The Incel movement is described as, “by ideals of male supremacy, believing that men are the victims of oppressive feminism that has destroyed society and thwarted their perceived entitlement to women’s bodies” (Dixon, Harkins, & Wegerhoff, 2019, p. 681). By nature of the supremacy ideology, Incels fall within the category of extremism. The growth of this very specific movement may have resulted from the movement that saw the increase of women’s rights from the 1960s to the 1980s. The rise of the power afforded to women and the associated programs and policies to forward that goal is interpreted as a perceived removal of power from men. Widespread Internet communication between individuals about contemporary sexual politics can then bring those with grievances together to share information and to develop a sense that there are others with similar issues. Additionally, such communication allows for the dissemination of information, false or otherwise, that fuels the cause.

The Sovereign Citizen movement is yet another example of this backlash to a growing and changing society. This is an interesting movement, not only because it is identified as a terrorist group in the United States, but also because it shares both left- and right-wing ideologies. Although the Sovereign Citizen movement began in the United States, the dogmatic foundations remain the same in Canada. What is concerning about this movement is its dissemination of dogma over the Internet, spawning self-professed gurus who sell legal filing kits and guidelines (Berger, 2016). This use of the internet to spread ideology and to exploit the disenfranchised is similar to the spread of extreme thought, such as the previously discussed Incels. However, these tactics, when used by such self-professed gurus, are more akin to the radicalization tactics seen in Islamic extremism than in the Incel movement.


Historically, the development of most, if not all, terrorist groups has roots in unbalanced power dynamics, typically socioeconomic and political power. Race and cultural differences, and the associated political implications, have played a significant role in the growth of extremist groups, such as the FLQ and militant indigenous groups, and more currently the growth of Islamic-inspired terrorism. In addition, contemporary liberal-leaning groups are beginning to gain social momentum, such as the gender-/sex-based movements (e.g., LGBTQ+ and Incels), as well as environmentalism and climate change. These historical and contemporary movements produce lessons, or the potential to foresee growing extremism. Society tends to forget the impact of significant events and usually has difficulty drawing lessons from the past once the movement has been quelled or is no longer popular. However, we can see the ebb and flow with respect to social movements, and history certainly demonstrates that past social conflicts continue to re-emerge, couched in contemporary issues.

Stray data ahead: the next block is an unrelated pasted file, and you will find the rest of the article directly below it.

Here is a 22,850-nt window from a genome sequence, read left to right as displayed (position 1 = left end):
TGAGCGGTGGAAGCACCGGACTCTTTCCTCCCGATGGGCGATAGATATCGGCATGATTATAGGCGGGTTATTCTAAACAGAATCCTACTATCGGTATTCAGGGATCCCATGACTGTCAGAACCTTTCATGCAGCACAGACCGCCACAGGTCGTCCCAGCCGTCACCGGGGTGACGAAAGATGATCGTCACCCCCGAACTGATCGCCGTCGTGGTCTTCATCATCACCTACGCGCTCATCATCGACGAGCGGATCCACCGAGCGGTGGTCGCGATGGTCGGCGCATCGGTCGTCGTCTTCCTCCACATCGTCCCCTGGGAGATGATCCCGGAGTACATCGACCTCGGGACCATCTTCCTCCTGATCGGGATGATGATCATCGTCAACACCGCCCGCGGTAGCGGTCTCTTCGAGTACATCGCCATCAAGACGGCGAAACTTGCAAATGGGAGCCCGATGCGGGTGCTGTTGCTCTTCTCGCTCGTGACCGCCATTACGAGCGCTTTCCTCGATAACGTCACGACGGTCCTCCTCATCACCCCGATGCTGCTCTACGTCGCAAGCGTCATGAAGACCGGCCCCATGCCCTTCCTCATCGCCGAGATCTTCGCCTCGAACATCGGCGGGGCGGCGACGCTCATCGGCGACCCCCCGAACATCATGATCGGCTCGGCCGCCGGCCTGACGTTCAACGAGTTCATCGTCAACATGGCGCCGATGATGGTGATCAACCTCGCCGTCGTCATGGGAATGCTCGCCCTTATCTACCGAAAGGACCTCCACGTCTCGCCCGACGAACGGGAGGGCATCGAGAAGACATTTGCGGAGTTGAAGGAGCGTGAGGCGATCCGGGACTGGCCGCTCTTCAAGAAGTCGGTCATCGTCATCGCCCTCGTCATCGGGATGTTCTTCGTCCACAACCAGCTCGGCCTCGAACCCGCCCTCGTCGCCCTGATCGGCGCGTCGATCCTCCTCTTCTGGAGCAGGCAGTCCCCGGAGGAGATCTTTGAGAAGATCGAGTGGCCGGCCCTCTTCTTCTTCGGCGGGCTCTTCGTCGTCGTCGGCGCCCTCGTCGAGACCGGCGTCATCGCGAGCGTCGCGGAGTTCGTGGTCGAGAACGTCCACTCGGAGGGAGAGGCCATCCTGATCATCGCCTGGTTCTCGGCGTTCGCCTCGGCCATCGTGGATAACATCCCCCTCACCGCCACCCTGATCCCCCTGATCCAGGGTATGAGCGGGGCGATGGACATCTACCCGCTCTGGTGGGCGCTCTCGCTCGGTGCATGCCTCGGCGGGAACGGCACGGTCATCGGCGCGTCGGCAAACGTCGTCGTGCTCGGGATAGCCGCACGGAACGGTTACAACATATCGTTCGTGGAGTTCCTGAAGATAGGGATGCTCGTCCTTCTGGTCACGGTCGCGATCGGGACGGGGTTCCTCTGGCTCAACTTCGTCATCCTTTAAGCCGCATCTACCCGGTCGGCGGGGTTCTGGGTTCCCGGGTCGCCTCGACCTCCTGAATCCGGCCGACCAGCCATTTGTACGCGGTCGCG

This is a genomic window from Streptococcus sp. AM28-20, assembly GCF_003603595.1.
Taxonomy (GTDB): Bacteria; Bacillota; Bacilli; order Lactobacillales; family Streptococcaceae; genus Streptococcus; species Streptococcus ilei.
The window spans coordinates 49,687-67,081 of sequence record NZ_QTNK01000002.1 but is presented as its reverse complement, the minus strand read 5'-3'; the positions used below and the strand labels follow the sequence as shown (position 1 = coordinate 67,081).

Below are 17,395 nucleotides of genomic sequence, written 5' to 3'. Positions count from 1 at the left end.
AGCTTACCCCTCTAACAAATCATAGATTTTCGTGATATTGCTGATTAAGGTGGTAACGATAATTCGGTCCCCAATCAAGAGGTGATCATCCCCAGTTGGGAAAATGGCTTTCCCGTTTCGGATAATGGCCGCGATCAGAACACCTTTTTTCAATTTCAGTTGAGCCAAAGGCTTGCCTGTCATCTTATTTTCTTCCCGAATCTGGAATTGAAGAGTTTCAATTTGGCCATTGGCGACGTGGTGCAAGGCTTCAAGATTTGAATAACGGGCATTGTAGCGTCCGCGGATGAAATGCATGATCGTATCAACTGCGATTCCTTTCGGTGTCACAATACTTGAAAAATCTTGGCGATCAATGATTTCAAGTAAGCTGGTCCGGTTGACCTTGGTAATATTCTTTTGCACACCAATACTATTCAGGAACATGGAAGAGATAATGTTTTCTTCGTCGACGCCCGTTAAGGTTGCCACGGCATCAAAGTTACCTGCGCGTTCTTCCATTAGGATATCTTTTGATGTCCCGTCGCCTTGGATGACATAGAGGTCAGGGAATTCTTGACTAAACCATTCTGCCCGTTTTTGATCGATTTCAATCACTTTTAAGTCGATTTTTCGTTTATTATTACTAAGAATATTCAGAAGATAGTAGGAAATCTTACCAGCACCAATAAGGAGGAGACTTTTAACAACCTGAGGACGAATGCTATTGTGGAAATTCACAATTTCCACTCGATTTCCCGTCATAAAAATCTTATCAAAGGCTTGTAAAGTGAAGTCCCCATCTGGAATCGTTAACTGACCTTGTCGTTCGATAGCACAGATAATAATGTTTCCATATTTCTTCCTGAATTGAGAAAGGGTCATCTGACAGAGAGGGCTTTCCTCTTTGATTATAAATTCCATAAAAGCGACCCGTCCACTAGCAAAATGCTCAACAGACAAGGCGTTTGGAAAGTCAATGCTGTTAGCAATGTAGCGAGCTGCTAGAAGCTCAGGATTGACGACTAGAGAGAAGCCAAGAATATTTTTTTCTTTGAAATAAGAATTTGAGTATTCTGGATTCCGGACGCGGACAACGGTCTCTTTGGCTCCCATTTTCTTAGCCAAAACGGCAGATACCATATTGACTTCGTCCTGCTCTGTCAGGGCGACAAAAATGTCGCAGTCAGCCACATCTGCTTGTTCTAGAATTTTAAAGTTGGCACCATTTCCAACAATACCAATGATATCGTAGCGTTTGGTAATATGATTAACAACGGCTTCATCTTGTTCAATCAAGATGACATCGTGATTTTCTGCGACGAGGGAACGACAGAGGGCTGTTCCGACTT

Growing dissatisfaction with contemporary government continues to fuel both right- and left-wing extremism, and the growth of homegrown responses. Specific internal matters continue to erode faith in the capabilities of the government to keep Canadians safe from both internal and external threats. Global conflicts contribute to Canada’s own challenges, such as increased race relations, refugeeism and immigration, as well as dissatisfaction with the way in which Canada’s governments are dealing with economic downturn, and how the government is legislating social issues, touching on gender/sexual roles, the environment, religion and spirituality.

Immigration has consistently increased in Canada (Statistics Canada, 2018). As a result, Canadian society has already seen an increase in race-related extreme ideological narratives, both generally with respect to closing borders to refugees and specifically with growing Islamophobic sentiments. If the research is accurate, Canada will continue to see social discord in terms of race and will also begin to see the displacement of racial tensions (and associated cultural and political tensions) from the homelands of new Canadians.


Canada, both politically and socially, must continue to look to the past to counter the conditions that contribute to homegrown extremism. While the Canadian government works on mitigation of the growth of such groups through the development and exercise of legislation and the criminal justice system (Public Safety Canada, 2018), socialization agents must take a stronger role in education and addressing these conditions at a grassroots level in local communities: schools, religious institutions, local law enforcement, community social groups, and mental health institutions.